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# If the most fundamental laws of nature changed, would axioms of logic and maths watch

1. also change? If they did not, this suggests there is no connection between them and the natural world, which completely contradicts experience.
2. What 'fundamental laws' are you talking about? I don't think the vagueness helps with your question!

With regard to mathematics, the axioms of any particular field are in some sense arbitrary. We could have chosen (and can choose) different ones if we liked; we'd just get a different set of valid inferences and so a different 'mathematics'. The same is true of formal logic, and there are 101 different logics with different rules of inference, valid sentences etc. Which one(s) you take to be 'true' is a strange question to think about.
3. (Original post by Implication)
What 'fundamental laws' are you talking about? I don't think the vagueness helps with your question!

With regard to mathematics, the axioms of any particular field are in some sense arbitrary. We could have chosen (and can choose) different ones if we liked; we'd just get a different set of valid inferences and so a different 'mathematics'. The same is true of formal logic, and there are 101 different logics with different rules of inference, valid sentences etc. Which one(s) you take to be 'true' is a strange question to think about.
The laws, or law that determine the nature of all existence. It's going to be vague because we know nothing of it.
If axioms of logic and maths are arbitrary, how do they manage to work harmoniously alongside empirical inferences and observations?
4. Human's mind never changes. It's always beyond logic & imaginations. It creates different worlds in the same world.

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5. Not really. We'd simply have to change the mathematical equations and expressions, as opposed to the fundamental axioms.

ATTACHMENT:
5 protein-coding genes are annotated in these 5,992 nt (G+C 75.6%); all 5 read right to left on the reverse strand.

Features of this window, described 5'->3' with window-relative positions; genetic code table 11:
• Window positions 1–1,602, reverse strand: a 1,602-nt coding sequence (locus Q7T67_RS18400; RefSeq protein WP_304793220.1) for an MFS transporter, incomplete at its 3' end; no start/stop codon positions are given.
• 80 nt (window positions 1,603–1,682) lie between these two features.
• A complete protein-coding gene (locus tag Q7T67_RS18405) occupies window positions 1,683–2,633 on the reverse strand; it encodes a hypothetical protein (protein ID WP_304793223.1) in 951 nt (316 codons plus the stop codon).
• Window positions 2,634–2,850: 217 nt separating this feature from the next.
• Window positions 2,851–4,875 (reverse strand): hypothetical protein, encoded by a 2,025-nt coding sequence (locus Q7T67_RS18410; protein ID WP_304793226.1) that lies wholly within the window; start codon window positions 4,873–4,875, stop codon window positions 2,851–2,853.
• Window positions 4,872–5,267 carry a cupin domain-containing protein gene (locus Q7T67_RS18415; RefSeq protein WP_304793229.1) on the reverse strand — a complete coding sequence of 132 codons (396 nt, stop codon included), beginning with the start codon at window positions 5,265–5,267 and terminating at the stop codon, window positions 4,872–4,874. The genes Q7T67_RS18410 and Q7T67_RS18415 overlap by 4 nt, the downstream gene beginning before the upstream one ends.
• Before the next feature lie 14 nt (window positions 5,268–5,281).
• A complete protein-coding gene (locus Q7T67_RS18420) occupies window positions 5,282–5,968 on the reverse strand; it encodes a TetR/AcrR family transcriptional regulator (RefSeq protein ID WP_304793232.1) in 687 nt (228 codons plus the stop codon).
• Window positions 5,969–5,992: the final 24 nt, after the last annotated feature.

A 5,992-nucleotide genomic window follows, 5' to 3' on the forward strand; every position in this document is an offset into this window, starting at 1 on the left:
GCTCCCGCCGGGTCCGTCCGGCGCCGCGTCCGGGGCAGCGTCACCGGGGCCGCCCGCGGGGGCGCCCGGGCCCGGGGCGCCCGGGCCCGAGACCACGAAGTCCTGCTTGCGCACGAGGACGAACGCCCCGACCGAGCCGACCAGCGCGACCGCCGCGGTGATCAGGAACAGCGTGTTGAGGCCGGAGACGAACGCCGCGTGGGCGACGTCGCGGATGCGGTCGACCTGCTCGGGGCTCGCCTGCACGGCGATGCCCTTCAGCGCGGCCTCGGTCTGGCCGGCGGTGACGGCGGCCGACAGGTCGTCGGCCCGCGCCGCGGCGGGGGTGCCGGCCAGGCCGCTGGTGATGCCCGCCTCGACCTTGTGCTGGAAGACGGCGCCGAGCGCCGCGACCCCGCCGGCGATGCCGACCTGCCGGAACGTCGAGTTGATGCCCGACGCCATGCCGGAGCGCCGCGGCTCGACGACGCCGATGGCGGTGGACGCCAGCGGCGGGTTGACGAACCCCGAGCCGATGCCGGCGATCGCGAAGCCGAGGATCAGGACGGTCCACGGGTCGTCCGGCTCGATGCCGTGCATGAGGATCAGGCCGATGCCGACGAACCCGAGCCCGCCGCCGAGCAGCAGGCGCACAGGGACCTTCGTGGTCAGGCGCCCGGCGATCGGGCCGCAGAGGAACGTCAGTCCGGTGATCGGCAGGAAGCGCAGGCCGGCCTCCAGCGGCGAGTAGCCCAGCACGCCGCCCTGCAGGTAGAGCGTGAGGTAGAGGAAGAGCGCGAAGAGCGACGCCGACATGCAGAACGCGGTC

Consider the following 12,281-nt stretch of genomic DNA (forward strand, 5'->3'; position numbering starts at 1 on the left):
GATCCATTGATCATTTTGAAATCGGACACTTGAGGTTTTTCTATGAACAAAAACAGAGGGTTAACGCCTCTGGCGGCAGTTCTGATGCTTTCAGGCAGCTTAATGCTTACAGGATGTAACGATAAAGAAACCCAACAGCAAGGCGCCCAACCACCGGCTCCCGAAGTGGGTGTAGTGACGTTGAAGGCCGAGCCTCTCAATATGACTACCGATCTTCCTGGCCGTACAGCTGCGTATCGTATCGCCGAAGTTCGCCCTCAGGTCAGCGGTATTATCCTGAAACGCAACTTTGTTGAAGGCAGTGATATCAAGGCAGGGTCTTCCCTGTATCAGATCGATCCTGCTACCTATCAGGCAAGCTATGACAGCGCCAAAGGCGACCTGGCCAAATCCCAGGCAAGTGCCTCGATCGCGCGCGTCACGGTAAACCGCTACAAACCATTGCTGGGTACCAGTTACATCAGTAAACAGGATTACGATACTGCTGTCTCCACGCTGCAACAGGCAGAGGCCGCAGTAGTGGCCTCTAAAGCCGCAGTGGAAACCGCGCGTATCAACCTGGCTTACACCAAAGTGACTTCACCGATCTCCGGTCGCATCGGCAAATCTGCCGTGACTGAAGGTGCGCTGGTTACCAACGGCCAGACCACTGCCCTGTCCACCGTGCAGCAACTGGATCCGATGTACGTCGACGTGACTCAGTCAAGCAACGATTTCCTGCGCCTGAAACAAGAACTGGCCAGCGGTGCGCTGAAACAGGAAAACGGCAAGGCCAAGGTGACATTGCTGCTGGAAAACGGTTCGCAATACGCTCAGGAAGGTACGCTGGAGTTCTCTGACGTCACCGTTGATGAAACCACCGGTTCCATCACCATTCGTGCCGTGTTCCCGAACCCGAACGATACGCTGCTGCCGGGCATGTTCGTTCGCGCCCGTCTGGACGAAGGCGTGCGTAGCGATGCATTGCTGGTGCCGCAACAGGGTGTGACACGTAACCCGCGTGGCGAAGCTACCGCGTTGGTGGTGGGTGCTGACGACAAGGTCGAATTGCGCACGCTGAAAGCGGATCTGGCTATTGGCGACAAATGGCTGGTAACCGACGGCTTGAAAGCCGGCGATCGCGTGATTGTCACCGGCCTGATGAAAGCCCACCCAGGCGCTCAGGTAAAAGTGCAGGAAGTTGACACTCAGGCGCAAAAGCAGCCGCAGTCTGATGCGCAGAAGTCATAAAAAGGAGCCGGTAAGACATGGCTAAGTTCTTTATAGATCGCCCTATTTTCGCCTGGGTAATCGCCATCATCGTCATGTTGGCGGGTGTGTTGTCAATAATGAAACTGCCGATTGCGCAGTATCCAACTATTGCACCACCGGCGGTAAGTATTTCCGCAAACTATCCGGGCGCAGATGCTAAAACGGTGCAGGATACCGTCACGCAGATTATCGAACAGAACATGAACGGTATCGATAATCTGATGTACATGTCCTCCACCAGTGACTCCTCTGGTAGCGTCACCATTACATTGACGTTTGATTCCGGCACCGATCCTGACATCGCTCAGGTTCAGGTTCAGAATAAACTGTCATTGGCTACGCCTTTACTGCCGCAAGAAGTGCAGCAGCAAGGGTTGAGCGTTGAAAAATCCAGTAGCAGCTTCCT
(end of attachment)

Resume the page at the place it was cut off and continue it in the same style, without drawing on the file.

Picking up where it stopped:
6. (Original post by RobML)
The laws, or law that determine the nature of all existence. It's going to be vague because we know nothing of it.
So like a theory of everything in physics, if such a thing exists?

If axioms of logic and maths are arbitrary, how do they manage to work harmoniously alongside empirical inferences and observations?
Well, we sometimes use mathematics to model reality, and in those cases we choose the constructions that allow us to make good predictions. There are infinitely many ways we could represent a physical system mathematically that would give results that don't match empirical observations!
7. Interesting question.
8. (Original post by Dima-Blackburn)
Not really. We'd simply have to change the mathematical equations and expressions, as opposed to the fundamental axioms.
This brings the question: where do the axioms come from if not from all that exists?

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9. (Original post by Implication)
So like a theory of everything in physics, if such a thing exists?

Well, we sometimes use mathematics to model reality, and in those cases we choose the constructions that allow us to make good predictions. There are infinitely many ways we could represent a physical system mathematically that would give results that don't match empirical observations!
Yup, but not just a law that connects all natural phenomena, but is the cause of all natural phenomena. I use the word "law" because it's difficult to think of anything else to describe it with.

When I speak of axioms I'm bringing to mind things like "a is b therefore b is a"

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10. If think you could change the laws of maths but i'm more sceptical logically impossible universes could exist. if they could, there is no universal way we could semantically say that they could in the first place anyway.